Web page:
by Maria Schulz
Yesterday was National Book Lover’s Day. I don’t really need a special day designated for this, since it’s almost like saying: “Today is National Get Up and Breathe Day.” Since I was a young child, every day is National Book Lover’s Day.Reading inspires me every single day. When the memoir category got hot, I read every single book: Glass Castle, Running with Scissors, Angela’s Ashes. It even inspired me to write my own book–Tales From a Hungry Life: A Memoir with Recipes. I wanted to write a book about a happy family. Yes, a memoir topic that seemed harder to find than a Yeti, Loch Ness Monster, and Sasquatch all rolled up into one.
My mother started me on my love of books by reading “Sleeping Beauty” to me every night before bed. I loved the beautiful illustrations and enjoyed the power of that classic fairy tale. I wondered what happened to Maleficent to make her such a meanie…I mean, not getting invited to a party is hurtful, but come on! It’s not like it was Aurora’s/Briar Rose’s/Sleeping Beauty’s fault.
I struggled with reading on my own until my third grade teacher, Mrs. Grille, kept me after school every day for a month and helped me. She pointed me towards the box of biographies and got me started reading about John F. Kennedy, Sojourner Truth, Harriet Tubman, Eleanor Roosevelt, and Abraham Lincoln. Once she realized I had mastered the mechanics, she set me free to read anything I liked, and I’ve never looked back.
When I hit high school, I was lucky to have some awesome English teachers. They encouraged my curiosity and nurtured my love for reading and writing. There was Mr. Reines, who had us read The Catcher in the Rye by J.D. Salinger, Arrowsmith by Sinclair Lewis, and The Great Stories Collection featuring University Days by James Thurber, Willa Cather (Paul’s Case), D.H. Lawrence (The Rocking Horse Winner), The Waltz (Dorothy Parker), The Jilting of Granny Weatherall (Katherine Anne Porter), Tomorrow and Tomorrow and So Forth (John Updike), Everything That Rises Must Converge (Flannery O’Connor), and The Secret Sharer by Joseph Conrad, among others.As a book lover himself, he enjoyed talking about the many themes, plot lines, and historical contexts that influenced the stories. The authors and their characters became like distant relatives or friends as we discussed their motivations and flaws. Why did Leora love Martin so much in Arrowsmith? Did he deserve her? Why did Holden Caulfield from The Catcher in the Rye complain so much? What was his problem? Why was Paul from Willa Cather’s “Paul’s Case” so desperate? How did James Thurber use himself as a comic foil?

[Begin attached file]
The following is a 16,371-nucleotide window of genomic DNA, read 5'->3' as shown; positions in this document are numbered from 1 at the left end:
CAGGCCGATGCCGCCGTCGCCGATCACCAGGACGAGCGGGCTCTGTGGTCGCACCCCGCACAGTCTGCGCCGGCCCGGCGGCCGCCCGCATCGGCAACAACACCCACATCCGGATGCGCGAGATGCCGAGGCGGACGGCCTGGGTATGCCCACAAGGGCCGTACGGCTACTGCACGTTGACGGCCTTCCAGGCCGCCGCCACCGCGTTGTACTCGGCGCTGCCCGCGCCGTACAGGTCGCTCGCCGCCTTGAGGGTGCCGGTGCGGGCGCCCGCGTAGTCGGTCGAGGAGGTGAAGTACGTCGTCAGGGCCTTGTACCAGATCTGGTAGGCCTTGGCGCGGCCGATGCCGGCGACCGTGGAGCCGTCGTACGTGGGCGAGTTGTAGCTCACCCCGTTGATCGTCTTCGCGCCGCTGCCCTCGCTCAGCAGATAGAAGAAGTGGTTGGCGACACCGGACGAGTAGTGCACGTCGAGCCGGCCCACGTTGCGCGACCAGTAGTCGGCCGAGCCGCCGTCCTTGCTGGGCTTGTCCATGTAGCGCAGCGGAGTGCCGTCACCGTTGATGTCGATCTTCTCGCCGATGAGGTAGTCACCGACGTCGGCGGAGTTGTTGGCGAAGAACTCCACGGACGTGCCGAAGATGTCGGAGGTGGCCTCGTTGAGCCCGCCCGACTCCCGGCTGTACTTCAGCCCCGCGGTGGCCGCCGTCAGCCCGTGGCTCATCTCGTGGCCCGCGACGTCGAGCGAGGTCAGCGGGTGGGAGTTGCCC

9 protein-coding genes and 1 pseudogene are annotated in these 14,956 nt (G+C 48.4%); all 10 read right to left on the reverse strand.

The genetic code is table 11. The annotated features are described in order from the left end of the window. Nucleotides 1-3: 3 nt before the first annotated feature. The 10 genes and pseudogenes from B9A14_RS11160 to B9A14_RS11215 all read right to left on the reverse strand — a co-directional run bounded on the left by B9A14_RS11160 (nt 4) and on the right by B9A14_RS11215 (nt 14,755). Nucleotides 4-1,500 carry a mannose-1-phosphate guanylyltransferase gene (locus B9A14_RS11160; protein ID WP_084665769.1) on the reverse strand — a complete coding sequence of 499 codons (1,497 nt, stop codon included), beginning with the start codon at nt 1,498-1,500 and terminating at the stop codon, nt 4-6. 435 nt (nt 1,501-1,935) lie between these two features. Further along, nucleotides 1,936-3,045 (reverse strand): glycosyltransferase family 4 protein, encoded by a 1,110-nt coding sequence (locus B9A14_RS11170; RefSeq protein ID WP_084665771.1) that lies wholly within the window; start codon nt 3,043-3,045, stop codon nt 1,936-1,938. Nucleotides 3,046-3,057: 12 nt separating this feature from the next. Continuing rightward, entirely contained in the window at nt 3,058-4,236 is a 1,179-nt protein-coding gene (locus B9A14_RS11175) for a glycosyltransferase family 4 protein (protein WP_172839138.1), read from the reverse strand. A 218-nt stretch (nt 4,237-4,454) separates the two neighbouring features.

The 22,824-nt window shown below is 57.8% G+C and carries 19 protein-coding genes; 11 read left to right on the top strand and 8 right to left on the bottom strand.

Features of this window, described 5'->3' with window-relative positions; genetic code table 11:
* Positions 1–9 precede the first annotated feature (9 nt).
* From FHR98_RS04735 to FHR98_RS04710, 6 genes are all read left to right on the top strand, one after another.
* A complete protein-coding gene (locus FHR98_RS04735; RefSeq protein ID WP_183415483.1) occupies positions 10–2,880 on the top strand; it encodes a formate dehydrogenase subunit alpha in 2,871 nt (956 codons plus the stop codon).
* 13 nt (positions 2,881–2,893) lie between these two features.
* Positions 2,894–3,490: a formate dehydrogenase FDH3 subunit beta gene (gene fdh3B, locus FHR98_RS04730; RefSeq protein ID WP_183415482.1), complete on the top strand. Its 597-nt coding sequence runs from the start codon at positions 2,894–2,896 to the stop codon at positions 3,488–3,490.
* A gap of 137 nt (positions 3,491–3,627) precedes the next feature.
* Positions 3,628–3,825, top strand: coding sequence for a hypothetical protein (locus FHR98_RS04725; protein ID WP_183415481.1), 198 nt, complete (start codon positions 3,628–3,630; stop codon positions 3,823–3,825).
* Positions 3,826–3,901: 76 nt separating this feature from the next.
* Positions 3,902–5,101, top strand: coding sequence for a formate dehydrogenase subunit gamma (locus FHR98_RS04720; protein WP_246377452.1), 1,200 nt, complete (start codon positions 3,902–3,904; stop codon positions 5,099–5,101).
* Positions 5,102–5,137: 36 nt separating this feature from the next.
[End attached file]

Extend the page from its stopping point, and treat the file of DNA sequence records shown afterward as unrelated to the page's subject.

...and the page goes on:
Props to Mr. Reines for engaging this snarky teenager and making me want to keep reading, turning the page, and finding out more about every character I encountered.
I was an English major geek through and through, and even though high school and college are far away in the rearview mirror, I am still a book lover. I read over the short stories that inspired me to go on to an undergraduate and graduate degree in Creative Writing, and every time I re-read them, I understand a little bit more about myself–and how to make my stories better.
I still read every day. Here are some of the books I’ve read in the past that I love and I hope you’ll enjoy too.
12 Great Reads and Must-Reads for Book Lovers Everywhere
Pride and Prejudice by Jane AustenArrowsmith by Sinclair Lewis
Molokai by Alan Brennert
Everything I Never Told You by Celeste Ng
We Were Liars by E. Lockhart
The Creative Habit by Twyla Tharp
Steal Like An Artist by Austin Kleon
Sons and Lovers by D.H. Lawrence
Nightingale by Kristin Hannah
The Book Thief by Markus Zusak
The Girl on the Train by Paula Hawkins
The Perks of Being a Wallflower by Stephen Chobosky
The Fault in Our Stars by John Green
Persuasion by Jane Austen
Recipe: Creamy Rice Pudding
Guess what? Not only was it National Book Lover’s Day, it was also National Rice Pudding Day! I have had an intimate affair with rice pudding since working as a deli cook back in my teen years. My former boss taught me how to make rice pudding that was legendary, but then told me that if I shared the recipe, she’d have to kill me. So enjoy this recipe from allrecipes.com. Read a book, eat some rice pudding, and while you’re at it, read all about my tragi-comic life in my book (of course, my favorite of all): Tales From a Hungry Life: A Memoir With Recipes. Enjoy!
So, Hungry Lifers: What’s your favorite book? Who inspired you to read? Do you like rice pudding? Please leave a comment and let us all know. Thanks!